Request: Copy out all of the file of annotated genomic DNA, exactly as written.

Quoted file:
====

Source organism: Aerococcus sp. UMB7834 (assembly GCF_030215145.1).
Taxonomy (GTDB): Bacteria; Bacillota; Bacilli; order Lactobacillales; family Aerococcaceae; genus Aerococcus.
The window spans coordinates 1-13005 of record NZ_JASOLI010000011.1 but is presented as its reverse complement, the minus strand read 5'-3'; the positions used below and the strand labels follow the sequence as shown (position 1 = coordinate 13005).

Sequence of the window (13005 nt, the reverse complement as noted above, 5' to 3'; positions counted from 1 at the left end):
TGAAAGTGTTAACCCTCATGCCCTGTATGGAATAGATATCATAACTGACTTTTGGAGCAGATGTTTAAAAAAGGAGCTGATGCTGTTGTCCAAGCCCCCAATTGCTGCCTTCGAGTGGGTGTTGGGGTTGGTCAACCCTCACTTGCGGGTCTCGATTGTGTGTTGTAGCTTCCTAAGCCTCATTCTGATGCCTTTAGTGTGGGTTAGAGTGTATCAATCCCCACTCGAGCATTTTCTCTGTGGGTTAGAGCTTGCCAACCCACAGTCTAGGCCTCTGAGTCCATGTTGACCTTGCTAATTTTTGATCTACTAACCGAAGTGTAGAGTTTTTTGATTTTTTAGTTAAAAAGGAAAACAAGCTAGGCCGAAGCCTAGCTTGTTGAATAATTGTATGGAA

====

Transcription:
Source organism: Aerococcus sp. UMB7834 (assembly GCF_030215145.1).
Taxonomy (GTDB): Bacteria; Bacillota; Bacilli; order Lactobacillales; family Aerococcaceae; genus Aerococcus.
The window spans coordinates 1-13005 of record NZ_JASOLI010000011.1 but is presented as its reverse complement, the minus strand read 5'-3'; the positions used below and the strand labels follow the sequence as shown (position 1 = coordinate 13005).

Sequence of the window (13005 nt, the reverse complement as noted above, 5' to 3'; positions counted from 1 at the left end):
TGAAAGTGTTAACCCTCATGCCCTGTATGGAATAGATATCATAACTGACTTTTGGAGCAGATGTTTAAAAAAGGAGCTGATGCTGTTGTCCAAGCCCCCAATTGCTGCCTTCGAGTGGGTGTTGGGGTTGGTCAACCCTCACTTGCGGGTCTCGATTGTGTGTTGTAGCTTCCTAAGCCTCATTCTGATGCCTTTAGTGTGGGTTAGAGTGTATCAATCCCCACTCGAGCATTTTCTCTGTGGGTTAGAGCTTGCCAACCCACAGTCTAGGCCTCTGAGTCCATGTTGACCTTGCTAATTTTTGATCTACTAACCGAAGTGTAGAGTTTTTTGATTTTTTAGTTAAAAAGGAAAACAAGCTAGGCCGAAGCCTAGCTTGTTGAATAATTGTATGGAA